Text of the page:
There are a few factors to take into consideration that may still effect the outcome on 7 May. Firstly, the Lib-Dem vote is starting to creep up and while it's true they have taken a hammering these are national polls, and they may still retain support in their traditional strongholds.

It's also worth mentioning that they increased their vote share in 2010 yet lost seats. Expect them to retain at least half their seats, which may well damage Labour more than the Tories.

Secondly, we are now into the final month and I expect the Tories to come out fighting this week with their manifesto launch. They have a war chest bigger than any ever assembled and have been pouring money into social media, Cameron has also travelled further than any other leader so far.

They were noticeably quiet last week - what they have planned (and they will have a plan) is anyone's guess.

The Lib-Dem vote is starting to creep up and while it's true they have taken a hammering these are national polls, and they may still retain support in their traditional strongholds.

Thirdly, the Ukip vote has taken a dip in the last month, it would be lower except the odd poll keeps showing them in the high teens rather than the low teens, thus bumping them up. The lower it gets the better it is for the Tories, Farage might play well on television but he only has one drum to beat and eventually people want to change the record.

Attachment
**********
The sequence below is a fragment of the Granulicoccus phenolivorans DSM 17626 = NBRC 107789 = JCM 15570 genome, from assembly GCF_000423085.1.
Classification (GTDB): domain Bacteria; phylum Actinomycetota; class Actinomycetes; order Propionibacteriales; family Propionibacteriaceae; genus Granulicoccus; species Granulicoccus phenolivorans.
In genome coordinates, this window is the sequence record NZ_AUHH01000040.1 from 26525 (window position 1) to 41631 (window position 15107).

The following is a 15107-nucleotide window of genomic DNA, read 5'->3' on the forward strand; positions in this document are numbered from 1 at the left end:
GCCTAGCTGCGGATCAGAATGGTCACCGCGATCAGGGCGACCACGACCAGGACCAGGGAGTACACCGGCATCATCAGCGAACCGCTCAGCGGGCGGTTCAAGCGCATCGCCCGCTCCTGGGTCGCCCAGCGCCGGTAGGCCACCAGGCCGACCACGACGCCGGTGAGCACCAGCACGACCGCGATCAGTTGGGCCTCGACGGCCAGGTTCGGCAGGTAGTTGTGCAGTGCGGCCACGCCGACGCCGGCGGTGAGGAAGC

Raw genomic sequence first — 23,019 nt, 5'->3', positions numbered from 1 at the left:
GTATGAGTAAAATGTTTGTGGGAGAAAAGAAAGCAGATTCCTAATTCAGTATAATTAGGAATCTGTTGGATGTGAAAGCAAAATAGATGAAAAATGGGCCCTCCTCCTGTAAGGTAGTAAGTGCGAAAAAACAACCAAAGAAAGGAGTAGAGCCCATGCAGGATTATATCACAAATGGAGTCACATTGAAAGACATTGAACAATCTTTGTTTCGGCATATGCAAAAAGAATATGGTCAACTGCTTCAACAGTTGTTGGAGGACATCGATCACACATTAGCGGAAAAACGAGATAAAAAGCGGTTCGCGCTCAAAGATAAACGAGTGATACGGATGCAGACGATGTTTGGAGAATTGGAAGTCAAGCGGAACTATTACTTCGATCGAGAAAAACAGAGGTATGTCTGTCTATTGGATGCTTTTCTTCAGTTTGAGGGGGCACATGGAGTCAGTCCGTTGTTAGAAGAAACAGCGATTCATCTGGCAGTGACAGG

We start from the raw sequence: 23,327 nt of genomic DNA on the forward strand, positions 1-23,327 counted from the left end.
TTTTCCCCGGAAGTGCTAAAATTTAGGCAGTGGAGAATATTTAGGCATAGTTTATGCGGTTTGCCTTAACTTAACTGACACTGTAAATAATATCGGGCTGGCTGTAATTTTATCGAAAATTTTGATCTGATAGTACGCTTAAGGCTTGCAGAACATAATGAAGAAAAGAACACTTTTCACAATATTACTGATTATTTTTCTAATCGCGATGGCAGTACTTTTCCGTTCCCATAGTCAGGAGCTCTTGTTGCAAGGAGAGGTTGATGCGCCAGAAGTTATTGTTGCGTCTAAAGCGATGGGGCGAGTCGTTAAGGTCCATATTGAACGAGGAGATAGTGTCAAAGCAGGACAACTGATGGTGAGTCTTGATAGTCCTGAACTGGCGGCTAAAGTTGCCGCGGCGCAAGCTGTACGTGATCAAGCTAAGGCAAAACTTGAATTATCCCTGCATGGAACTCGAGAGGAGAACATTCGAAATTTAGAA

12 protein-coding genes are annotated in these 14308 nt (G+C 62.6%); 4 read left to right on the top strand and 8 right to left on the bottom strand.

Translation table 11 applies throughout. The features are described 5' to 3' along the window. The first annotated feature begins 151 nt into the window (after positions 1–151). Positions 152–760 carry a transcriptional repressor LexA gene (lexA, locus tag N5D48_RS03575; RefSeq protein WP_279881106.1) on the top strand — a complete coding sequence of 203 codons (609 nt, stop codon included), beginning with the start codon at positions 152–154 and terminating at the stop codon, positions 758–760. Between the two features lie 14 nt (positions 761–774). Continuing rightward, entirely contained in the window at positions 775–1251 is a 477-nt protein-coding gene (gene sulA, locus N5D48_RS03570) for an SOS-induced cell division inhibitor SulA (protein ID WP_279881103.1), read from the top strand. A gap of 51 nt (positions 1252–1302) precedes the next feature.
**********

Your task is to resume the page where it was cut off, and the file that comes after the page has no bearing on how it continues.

They are seen as the anti-establishment party down in England (ironically part funded and full of people in the establishment). I expect a small slide back to the Tories from Ukip when it comes to polling day.

Now on to the exciting stuff, Scotland. Jim Murphy and Blair McDougall must be burning their strategy documents right now going by these numbers, or so people would like to believe (personally, I think they make it up day by day).

Let's focus on the last four Scotland-wide polls and pour a little bit of cold water on things. Reality is better than fantasy (I remember the indyref polls all too well). Two are YouGov polls which makes them simple to compare so we will concentrate on them. Here are the headline figures:

Pollster: TNS
13 April
SNP: 52 per cent (+3)
Lab: 24 per cent (-1)
Con: 13 per cent (-5)
Lib Dem: 6 per cent (+2)
Ukip: Greens: 1 per cent (-1)

Pollster: YouGov
14 April
SNP: 49 per cent (+4)
Lab: 29 per cent (-)
Con: 18 per cent (+4)
Lib Dem: 4 per cent (-)
Ukip: 2 per cent (-2)
Greens: 1 per cent (-1)

Pollster: Panelbase
3 April
SNP: 45 per cent (-1)
Lab: 29 per cent (-)
Con: 14 per cent (-2)
Lib Dem: 4 per cent (+1)
Ukip: 4 per cent (+2)
Greens: 2 per cent (-)

Pollster: YouGov
1 April
SNP: 46 per cent
Lab: 29 per cent